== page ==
As Internet Explorer Dwindles

In a searching article, Ars Technica describes the state of the browser market and the withering away of Internet Explorer. After 12 years in which which IE reached an apex at 95% browser market share in 2004, IE crossed the line on October 2011 at less than 50% overall [desktop+mobile]market share  according ArsTechnica. However, if you check Wikipedia, 4 out of its 5 browser market measuring agencies had IE dipping below the 50% market months ago. Only Net Applications see IE market share above 50%[but also dropping at the rate of 1% per month]. So clearly IE has crossed the line at being an acceptable browser given the caliber of competitive browsers.

And this is the real substance of the ArsTechnica report.  Yes,    IE9 and IE10 have greatly improved their compliance with HTML4 , CSS2 or earlier, and DOM but they still lag in basic W3C standards compliance with proprietary extensions and  incomplete implementations. And as for HTML5, CSS3 and the latest JavaScript/ECMAScript, Microsoft lags badly  being the worst by a large margin of the 5 major browsers in the new standards  compliance.

Ars Technica describes how the IE browsers also trail the 4 other major browsers in technical and user features. The IE extensions API is not as rich as Firefox and Chrome and so Redmonds add-ons are not as popular as their rivals. Likewise new display and performance features appear first in other browsers like Opera[gestures, server-based Turbo  speed ups, mobile extensions], Safari [touch on mobiles, new page hints], Chrome[new page hints, JavaScript performance improvements] and Firefox[first to tabs and tab refinements, JavaScript performance tunings]. In general, Redmond has lurched over the past 5 years between browser improvements and  then falling behind yet again.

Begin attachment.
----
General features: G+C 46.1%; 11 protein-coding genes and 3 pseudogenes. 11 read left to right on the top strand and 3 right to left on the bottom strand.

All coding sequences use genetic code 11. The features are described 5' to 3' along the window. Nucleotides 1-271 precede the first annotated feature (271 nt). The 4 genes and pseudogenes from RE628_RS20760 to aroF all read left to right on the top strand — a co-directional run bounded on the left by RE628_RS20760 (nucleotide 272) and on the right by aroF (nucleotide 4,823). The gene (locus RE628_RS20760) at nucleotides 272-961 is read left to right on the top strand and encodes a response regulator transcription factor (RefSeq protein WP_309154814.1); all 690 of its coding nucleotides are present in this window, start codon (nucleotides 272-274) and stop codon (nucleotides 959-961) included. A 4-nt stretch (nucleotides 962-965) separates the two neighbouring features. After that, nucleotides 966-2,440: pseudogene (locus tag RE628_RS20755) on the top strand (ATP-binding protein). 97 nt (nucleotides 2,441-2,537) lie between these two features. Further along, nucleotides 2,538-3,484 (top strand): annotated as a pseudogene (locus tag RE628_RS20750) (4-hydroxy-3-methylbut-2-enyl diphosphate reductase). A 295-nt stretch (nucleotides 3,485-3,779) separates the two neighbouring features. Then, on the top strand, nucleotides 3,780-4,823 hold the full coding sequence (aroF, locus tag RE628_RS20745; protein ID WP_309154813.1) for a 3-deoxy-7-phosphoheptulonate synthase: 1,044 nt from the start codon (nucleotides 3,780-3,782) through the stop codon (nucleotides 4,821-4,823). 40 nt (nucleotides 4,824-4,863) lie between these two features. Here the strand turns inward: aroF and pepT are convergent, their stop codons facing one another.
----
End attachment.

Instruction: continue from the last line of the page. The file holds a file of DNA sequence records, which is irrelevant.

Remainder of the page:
And these problems with the browsers and the Web is reflected in Microsoft’s wavering and ultimate failing by falling hopelessly behind in the Mobile marketplace now being defined by Apple, Google and a host of Asian smartphone, tablet and PC suppliers. Redmond’s efforts in new markets are slowed, weakened and inevitably done in by “the need” to protect its Windows and Office cash cows. Instead of putting customers experience  and benefits first, the Microsoft priority is how to force fit the latest tech trends into an existing Microsoft Windows and other software context.Contrast this with Steve Jobs at Apple who has added features and functionality to Iphone and iPad that are now costing iPod market share – this is Economists Joseph Schumpeter’s famous disruptive innovation.  And thus Redmond’s willingness to consider potentially disruptive technologies is restrained by having to  pass the ultmate criteria – how well it can be made to fit into the existing Microsoft product portfolio. Kinect in Xbox and gaming Yes,  the Web and Mobile devices, No – only on our terms. And so goes Microsoft for the forseeable future – a Windows island adrift in a world of rapid and disruptive technological change.

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